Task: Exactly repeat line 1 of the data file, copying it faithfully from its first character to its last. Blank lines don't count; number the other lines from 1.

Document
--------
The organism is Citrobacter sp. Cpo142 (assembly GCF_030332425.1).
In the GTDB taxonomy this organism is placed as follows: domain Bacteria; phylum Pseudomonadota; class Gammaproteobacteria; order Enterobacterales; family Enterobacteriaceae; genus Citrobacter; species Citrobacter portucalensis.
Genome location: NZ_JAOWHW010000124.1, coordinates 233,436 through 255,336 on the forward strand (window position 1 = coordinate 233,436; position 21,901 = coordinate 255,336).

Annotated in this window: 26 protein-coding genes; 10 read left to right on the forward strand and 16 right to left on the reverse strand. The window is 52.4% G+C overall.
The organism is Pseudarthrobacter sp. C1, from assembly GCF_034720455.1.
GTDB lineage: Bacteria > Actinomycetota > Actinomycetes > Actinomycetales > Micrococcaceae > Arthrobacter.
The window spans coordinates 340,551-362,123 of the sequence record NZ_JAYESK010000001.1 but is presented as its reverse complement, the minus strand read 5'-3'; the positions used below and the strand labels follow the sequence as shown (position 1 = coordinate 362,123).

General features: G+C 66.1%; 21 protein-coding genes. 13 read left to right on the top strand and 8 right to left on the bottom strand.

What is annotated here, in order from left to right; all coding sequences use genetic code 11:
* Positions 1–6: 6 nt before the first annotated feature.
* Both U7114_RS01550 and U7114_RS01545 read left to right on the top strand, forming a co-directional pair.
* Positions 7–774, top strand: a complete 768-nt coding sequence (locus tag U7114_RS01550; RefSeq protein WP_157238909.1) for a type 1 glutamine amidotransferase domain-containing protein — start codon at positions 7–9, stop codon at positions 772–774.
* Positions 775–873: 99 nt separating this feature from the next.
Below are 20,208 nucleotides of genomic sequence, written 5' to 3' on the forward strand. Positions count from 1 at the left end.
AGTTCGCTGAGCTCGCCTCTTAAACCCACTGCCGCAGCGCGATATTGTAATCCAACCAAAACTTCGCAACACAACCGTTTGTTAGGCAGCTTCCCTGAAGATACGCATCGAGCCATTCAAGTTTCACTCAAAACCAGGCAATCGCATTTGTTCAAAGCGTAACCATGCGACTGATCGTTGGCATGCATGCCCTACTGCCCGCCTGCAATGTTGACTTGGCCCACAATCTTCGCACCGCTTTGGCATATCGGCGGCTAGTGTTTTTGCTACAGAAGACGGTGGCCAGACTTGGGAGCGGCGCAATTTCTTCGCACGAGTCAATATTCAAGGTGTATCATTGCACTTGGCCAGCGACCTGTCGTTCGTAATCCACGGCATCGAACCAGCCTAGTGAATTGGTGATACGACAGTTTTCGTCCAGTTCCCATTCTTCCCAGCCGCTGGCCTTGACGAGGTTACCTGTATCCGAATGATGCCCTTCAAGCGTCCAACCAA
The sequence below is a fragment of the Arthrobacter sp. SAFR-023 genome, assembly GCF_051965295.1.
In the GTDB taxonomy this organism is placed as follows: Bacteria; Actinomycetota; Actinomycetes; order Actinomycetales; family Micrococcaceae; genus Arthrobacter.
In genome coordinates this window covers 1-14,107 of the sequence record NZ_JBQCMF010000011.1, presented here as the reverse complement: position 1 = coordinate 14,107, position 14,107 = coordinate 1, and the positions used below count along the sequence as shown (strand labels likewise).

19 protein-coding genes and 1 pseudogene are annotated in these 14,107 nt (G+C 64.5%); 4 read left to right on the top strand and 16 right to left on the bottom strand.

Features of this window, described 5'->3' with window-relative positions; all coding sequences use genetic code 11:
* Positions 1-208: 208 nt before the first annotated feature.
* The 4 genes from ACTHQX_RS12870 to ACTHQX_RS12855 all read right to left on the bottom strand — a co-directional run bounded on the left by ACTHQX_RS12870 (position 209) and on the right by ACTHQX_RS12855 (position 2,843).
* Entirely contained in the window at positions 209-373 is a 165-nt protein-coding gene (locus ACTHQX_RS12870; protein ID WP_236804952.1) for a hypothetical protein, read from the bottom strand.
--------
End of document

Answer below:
The organism is Citrobacter sp. Cpo142 (assembly GCF_030332425.1).